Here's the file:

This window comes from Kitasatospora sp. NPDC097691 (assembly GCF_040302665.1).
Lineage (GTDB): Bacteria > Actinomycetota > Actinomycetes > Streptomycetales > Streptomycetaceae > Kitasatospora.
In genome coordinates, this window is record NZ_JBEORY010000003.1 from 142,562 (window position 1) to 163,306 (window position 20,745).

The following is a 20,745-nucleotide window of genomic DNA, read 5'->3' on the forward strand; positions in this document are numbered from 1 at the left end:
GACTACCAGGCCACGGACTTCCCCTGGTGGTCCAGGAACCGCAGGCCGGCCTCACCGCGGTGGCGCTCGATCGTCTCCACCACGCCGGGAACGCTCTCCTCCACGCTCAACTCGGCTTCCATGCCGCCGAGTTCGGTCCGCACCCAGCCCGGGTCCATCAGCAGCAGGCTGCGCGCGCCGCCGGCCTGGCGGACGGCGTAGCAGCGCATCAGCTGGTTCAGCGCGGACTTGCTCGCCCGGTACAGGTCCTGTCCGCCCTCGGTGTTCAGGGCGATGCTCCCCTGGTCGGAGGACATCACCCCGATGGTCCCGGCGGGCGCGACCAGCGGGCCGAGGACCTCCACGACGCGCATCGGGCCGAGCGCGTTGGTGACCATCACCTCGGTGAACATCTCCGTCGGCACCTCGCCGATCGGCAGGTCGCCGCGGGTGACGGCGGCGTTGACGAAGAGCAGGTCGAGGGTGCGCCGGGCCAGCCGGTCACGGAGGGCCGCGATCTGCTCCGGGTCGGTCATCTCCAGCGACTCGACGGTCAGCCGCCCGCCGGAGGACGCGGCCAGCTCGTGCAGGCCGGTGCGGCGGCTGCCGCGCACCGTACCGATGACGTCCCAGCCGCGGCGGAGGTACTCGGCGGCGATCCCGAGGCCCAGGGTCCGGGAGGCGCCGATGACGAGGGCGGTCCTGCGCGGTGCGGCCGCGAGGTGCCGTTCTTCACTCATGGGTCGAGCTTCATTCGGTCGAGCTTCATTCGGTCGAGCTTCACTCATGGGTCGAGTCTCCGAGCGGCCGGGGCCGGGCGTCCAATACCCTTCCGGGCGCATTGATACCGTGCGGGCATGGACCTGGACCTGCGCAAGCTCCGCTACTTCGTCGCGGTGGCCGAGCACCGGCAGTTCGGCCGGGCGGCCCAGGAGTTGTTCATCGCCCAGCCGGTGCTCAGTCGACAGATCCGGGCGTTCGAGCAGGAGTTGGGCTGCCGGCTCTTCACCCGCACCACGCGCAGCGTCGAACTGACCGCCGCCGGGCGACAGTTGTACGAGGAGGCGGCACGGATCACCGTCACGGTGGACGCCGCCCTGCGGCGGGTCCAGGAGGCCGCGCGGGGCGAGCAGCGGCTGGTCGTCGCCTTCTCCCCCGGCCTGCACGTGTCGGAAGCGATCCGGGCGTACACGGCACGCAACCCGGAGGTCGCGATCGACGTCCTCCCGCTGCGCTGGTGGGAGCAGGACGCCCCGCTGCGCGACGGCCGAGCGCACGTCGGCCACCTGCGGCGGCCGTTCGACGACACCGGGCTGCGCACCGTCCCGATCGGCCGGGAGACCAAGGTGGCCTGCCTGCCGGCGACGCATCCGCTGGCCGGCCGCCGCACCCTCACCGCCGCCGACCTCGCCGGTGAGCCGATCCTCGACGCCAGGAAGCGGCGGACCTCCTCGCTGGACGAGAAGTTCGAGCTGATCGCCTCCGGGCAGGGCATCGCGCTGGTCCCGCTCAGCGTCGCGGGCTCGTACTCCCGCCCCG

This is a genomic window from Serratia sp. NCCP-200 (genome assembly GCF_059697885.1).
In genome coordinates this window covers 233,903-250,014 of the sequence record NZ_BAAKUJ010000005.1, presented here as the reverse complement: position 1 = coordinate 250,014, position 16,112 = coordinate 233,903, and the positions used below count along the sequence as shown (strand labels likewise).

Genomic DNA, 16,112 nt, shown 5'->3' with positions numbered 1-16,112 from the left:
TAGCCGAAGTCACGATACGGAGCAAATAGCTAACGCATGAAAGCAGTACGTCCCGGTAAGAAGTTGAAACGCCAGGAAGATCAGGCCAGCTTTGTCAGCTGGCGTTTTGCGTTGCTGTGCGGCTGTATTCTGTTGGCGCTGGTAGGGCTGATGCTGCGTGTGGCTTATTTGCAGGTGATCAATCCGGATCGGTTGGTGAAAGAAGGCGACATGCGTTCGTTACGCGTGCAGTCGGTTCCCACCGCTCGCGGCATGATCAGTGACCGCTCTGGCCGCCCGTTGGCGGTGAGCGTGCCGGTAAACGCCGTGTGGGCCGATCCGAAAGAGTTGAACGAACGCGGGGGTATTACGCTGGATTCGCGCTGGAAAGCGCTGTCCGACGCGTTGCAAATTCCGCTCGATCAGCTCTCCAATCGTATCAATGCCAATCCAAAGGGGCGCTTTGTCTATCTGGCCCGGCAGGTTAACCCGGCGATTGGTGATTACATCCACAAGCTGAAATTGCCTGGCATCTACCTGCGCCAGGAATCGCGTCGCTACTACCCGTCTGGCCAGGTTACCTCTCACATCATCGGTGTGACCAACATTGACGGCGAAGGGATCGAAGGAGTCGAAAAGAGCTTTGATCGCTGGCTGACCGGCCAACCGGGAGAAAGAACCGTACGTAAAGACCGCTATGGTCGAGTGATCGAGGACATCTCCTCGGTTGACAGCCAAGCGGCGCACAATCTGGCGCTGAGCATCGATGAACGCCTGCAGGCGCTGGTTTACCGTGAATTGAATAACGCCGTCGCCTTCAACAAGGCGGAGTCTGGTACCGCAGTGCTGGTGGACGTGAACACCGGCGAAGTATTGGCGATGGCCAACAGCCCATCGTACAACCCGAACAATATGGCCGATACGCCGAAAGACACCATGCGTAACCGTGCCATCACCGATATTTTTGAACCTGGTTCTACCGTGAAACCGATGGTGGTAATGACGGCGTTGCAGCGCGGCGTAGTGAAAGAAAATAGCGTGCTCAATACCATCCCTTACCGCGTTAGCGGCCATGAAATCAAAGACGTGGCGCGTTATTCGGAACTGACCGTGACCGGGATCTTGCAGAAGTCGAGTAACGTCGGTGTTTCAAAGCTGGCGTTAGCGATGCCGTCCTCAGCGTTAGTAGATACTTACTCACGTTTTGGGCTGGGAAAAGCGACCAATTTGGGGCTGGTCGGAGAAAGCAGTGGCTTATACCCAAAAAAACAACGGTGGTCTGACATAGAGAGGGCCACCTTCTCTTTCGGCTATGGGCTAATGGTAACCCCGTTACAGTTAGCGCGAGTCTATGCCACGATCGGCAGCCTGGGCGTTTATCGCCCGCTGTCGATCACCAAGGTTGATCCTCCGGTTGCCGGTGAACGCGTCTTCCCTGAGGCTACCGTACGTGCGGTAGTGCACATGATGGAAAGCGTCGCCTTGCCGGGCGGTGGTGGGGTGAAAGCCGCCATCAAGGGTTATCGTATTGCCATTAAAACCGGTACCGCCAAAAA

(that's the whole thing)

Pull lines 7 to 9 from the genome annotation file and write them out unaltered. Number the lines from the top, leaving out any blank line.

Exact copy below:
In genome coordinates this window covers 233,903-250,014 of the sequence record NZ_BAAKUJ010000005.1, presented here as the reverse complement: position 1 = coordinate 250,014, position 16,112 = coordinate 233,903, and the positions used below count along the sequence as shown (strand labels likewise).

Genomic DNA, 16,112 nt, shown 5'->3' with positions numbered 1-16,112 from the left:
TAGCCGAAGTCACGATACGGAGCAAATAGCTAACGCATGAAAGCAGTACGTCCCGGTAAGAAGTTGAAACGCCAGGAAGATCAGGCCAGCTTTGTCAGCTGGCGTTTTGCGTTGCTGTGCGGCTGTATTCTGTTGGCGCTGGTAGGGCTGATGCTGCGTGTGGCTTATTTGCAGGTGATCAATCCGGATCGGTTGGTGAAAGAAGGCGACATGCGTTCGTTACGCGTGCAGTCGGTTCCCACCGCTCGCGGCATGATCAGTGACCGCTCTGGCCGCCCGTTGGCGGTGAGCGTGCCGGTAAACGCCGTGTGGGCCGATCCGAAAGAGTTGAACGAACGCGGGGGTATTACGCTGGATTCGCGCTGGAAAGCGCTGTCCGACGCGTTGCAAATTCCGCTCGATCAGCTCTCCAATCGTATCAATGCCAATCCAAAGGGGCGCTTTGTCTATCTGGCCCGGCAGGTTAACCCGGCGATTGGTGATTACATCCACAAGCTGAAATTGCCTGGCATCTACCTGCGCCAGGAATCGCGTCGCTACTACCCGTCTGGCCAGGTTACCTCTCACATCATCGGTGTGACCAACATTGACGGCGAAGGGATCGAAGGAGTCGAAAAGAGCTTTGATCGCTGGCTGACCGGCCAACCGGGAGAAAGAACCGTACGTAAAGACCGCTATGGTCGAGTGATCGAGGACATCTCCTCGGTTGACAGCCAAGCGGCGCACAATCTGGCGCTGAGCATCGATGAACGCCTGCAGGCGCTGGTTTACCGTGAATTGAATAACGCCGTCGCCTTCAACAAGGCGGAGTCTGGTACCGCAGTGCTGGTGGACGTGAACACCGGCGAAGTATTGGCGATGGCCAACAGCCCATCGTACAACCCGAACAATATGGCCGATACGCCGAAAGACACCATGCGTAACCGTGCCATCACCGATATTTTTGAACCTGGTTCTACCGTGAAACCGATGGTGGTAATGACGGCGTTGCAGCGCGGCGTAGTGAAAGAAAATAGCGTGCTCAATACCATCCCTTACCGCGTTAGCGGCCATGAAATCAAAGACGTGGCGCGTTATTCGGAACTGACCGTGACCGGGATCTTGCAGAAGTCGAGTAACGTCGGTGTTTCAAAGCTGGCGTTAGCGATGCCGTCCTCAGCGTTAGTAGATACTTACTCACGTTTTGGGCTGGGAAAAGCGACCAATTTGGGGCTGGTCGGAGAAAGCAGTGGCTTATACCCAAAAAAACAACGGTGGTCTGACATAGAGAGGGCCACCTTCTCTTTCGGCTATGGGCTAATGGTAACCCCGTTACAGTTAGCGCGAGTCTATGCCACGATCGGCAGCCTGGGCGTTTATCGCCCGCTGTCGATCACCAAGGTTGATCCTCCGGTTGCCGGTGAACGCGTCTTCCCTGAGGCTACCGTACGTGCGGTAGTGCACATGATGGAAAGCGTCGCCTTGCCGGGCGGTGGTGGGGTGAAAGCCGCCATCAAGGGTTATCGTATTGCCATTAAAACCGGTACCGCCAAAAA